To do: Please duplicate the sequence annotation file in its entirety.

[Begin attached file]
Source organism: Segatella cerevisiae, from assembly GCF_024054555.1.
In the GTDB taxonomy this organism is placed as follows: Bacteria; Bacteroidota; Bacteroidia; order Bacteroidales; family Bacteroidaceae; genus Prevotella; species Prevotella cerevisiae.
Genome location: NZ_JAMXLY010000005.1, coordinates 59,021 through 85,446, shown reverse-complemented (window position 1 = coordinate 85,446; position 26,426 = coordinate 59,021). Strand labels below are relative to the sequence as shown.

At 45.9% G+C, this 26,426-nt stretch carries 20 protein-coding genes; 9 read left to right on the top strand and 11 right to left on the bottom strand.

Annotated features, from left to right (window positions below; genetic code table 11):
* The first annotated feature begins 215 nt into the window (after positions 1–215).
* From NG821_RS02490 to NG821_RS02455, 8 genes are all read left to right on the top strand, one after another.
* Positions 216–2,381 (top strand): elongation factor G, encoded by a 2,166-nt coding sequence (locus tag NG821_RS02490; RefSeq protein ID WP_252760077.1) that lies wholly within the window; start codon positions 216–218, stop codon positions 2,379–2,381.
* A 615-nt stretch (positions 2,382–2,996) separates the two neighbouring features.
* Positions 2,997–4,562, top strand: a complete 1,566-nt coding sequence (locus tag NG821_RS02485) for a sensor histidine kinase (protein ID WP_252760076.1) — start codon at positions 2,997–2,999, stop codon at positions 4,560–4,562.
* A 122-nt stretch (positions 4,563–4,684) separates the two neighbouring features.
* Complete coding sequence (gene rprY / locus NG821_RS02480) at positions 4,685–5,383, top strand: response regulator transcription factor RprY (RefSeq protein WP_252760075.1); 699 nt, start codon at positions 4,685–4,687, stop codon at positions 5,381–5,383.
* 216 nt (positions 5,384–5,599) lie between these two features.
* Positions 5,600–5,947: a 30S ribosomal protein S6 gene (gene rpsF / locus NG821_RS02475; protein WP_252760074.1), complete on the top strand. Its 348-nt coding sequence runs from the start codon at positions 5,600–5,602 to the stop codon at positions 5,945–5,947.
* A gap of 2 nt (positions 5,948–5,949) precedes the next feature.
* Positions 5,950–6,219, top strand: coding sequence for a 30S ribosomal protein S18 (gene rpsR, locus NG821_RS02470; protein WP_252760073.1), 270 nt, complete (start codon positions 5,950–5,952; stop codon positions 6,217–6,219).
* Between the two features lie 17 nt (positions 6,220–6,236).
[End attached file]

Source organism: Segatella cerevisiae, from assembly GCF_024054555.1.
In the GTDB taxonomy this organism is placed as follows: Bacteria; Bacteroidota; Bacteroidia; order Bacteroidales; family Bacteroidaceae; genus Prevotella; species Prevotella cerevisiae.
Genome location: NZ_JAMXLY010000005.1, coordinates 59,021 through 85,446, shown reverse-complemented (window position 1 = coordinate 85,446; position 26,426 = coordinate 59,021). Strand labels below are relative to the sequence as shown.

At 45.9% G+C, this 26,426-nt stretch carries 20 protein-coding genes; 9 read left to right on the top strand and 11 right to left on the bottom strand.

Annotated features, from left to right (window positions below; genetic code table 11):
* The first annotated feature begins 215 nt into the window (after positions 1–215).
* From NG821_RS02490 to NG821_RS02455, 8 genes are all read left to right on the top strand, one after another.
* Positions 216–2,381 (top strand): elongation factor G, encoded by a 2,166-nt coding sequence (locus tag NG821_RS02490; RefSeq protein ID WP_252760077.1) that lies wholly within the window; start codon positions 216–218, stop codon positions 2,379–2,381.
* A 615-nt stretch (positions 2,382–2,996) separates the two neighbouring features.
* Positions 2,997–4,562, top strand: a complete 1,566-nt coding sequence (locus tag NG821_RS02485) for a sensor histidine kinase (protein ID WP_252760076.1) — start codon at positions 2,997–2,999, stop codon at positions 4,560–4,562.
* A 122-nt stretch (positions 4,563–4,684) separates the two neighbouring features.
* Complete coding sequence (gene rprY / locus NG821_RS02480) at positions 4,685–5,383, top strand: response regulator transcription factor RprY (RefSeq protein WP_252760075.1); 699 nt, start codon at positions 4,685–4,687, stop codon at positions 5,381–5,383.
* 216 nt (positions 5,384–5,599) lie between these two features.
* Positions 5,600–5,947: a 30S ribosomal protein S6 gene (gene rpsF / locus NG821_RS02475; protein WP_252760074.1), complete on the top strand. Its 348-nt coding sequence runs from the start codon at positions 5,600–5,602 to the stop codon at positions 5,945–5,947.
* A gap of 2 nt (positions 5,948–5,949) precedes the next feature.
* Positions 5,950–6,219, top strand: coding sequence for a 30S ribosomal protein S18 (gene rpsR, locus NG821_RS02470; protein WP_252760073.1), 270 nt, complete (start codon positions 5,950–5,952; stop codon positions 6,217–6,219).
* Between the two features lie 17 nt (positions 6,220–6,236).